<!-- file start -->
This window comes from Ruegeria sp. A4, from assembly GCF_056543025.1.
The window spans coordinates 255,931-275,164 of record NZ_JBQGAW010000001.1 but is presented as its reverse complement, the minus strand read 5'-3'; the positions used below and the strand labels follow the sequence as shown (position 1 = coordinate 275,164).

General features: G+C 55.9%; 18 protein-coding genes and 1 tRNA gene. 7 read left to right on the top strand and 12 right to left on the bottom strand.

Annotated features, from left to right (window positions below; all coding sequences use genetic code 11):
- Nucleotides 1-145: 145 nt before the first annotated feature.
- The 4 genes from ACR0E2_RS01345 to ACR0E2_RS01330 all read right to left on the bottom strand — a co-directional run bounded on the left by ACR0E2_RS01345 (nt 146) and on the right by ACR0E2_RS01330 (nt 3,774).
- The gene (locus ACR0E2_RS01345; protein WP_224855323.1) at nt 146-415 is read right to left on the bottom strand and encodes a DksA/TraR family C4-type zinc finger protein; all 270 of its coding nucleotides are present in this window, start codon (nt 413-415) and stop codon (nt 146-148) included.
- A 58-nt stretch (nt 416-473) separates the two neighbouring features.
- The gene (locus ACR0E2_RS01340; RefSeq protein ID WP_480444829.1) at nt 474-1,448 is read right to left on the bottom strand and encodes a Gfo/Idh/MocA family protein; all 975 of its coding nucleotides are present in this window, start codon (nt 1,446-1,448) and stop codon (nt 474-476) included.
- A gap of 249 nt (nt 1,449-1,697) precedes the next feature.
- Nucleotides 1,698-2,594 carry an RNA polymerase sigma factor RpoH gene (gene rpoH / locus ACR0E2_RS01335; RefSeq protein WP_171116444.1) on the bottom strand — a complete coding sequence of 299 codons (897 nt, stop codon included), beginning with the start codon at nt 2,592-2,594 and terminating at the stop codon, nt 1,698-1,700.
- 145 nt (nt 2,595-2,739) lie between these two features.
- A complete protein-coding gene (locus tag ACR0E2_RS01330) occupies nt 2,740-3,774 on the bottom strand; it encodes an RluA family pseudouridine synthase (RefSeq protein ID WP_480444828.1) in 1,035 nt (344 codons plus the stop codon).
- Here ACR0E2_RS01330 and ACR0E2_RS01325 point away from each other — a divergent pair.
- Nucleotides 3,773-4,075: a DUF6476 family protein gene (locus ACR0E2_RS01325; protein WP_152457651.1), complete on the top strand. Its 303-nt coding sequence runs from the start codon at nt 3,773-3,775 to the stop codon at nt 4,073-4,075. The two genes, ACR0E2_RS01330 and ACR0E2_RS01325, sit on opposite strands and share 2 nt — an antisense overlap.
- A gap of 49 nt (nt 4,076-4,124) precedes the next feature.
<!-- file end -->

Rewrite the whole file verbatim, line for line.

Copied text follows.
This window comes from Ruegeria sp. A4, from assembly GCF_056543025.1.
The window spans coordinates 255,931-275,164 of record NZ_JBQGAW010000001.1 but is presented as its reverse complement, the minus strand read 5'-3'; the positions used below and the strand labels follow the sequence as shown (position 1 = coordinate 275,164).

General features: G+C 55.9%; 18 protein-coding genes and 1 tRNA gene. 7 read left to right on the top strand and 12 right to left on the bottom strand.

Annotated features, from left to right (window positions below; all coding sequences use genetic code 11):
- Nucleotides 1-145: 145 nt before the first annotated feature.
- The 4 genes from ACR0E2_RS01345 to ACR0E2_RS01330 all read right to left on the bottom strand — a co-directional run bounded on the left by ACR0E2_RS01345 (nt 146) and on the right by ACR0E2_RS01330 (nt 3,774).
- The gene (locus ACR0E2_RS01345; protein WP_224855323.1) at nt 146-415 is read right to left on the bottom strand and encodes a DksA/TraR family C4-type zinc finger protein; all 270 of its coding nucleotides are present in this window, start codon (nt 413-415) and stop codon (nt 146-148) included.
- A 58-nt stretch (nt 416-473) separates the two neighbouring features.
- The gene (locus ACR0E2_RS01340; RefSeq protein ID WP_480444829.1) at nt 474-1,448 is read right to left on the bottom strand and encodes a Gfo/Idh/MocA family protein; all 975 of its coding nucleotides are present in this window, start codon (nt 1,446-1,448) and stop codon (nt 474-476) included.
- A gap of 249 nt (nt 1,449-1,697) precedes the next feature.
- Nucleotides 1,698-2,594 carry an RNA polymerase sigma factor RpoH gene (gene rpoH / locus ACR0E2_RS01335; RefSeq protein WP_171116444.1) on the bottom strand — a complete coding sequence of 299 codons (897 nt, stop codon included), beginning with the start codon at nt 2,592-2,594 and terminating at the stop codon, nt 1,698-1,700.
- 145 nt (nt 2,595-2,739) lie between these two features.
- A complete protein-coding gene (locus tag ACR0E2_RS01330) occupies nt 2,740-3,774 on the bottom strand; it encodes an RluA family pseudouridine synthase (RefSeq protein ID WP_480444828.1) in 1,035 nt (344 codons plus the stop codon).
- Here ACR0E2_RS01330 and ACR0E2_RS01325 point away from each other — a divergent pair.
- Nucleotides 3,773-4,075: a DUF6476 family protein gene (locus ACR0E2_RS01325; protein WP_152457651.1), complete on the top strand. Its 303-nt coding sequence runs from the start codon at nt 3,773-3,775 to the stop codon at nt 4,073-4,075. The two genes, ACR0E2_RS01330 and ACR0E2_RS01325, sit on opposite strands and share 2 nt — an antisense overlap.
- A gap of 49 nt (nt 4,076-4,124) precedes the next feature.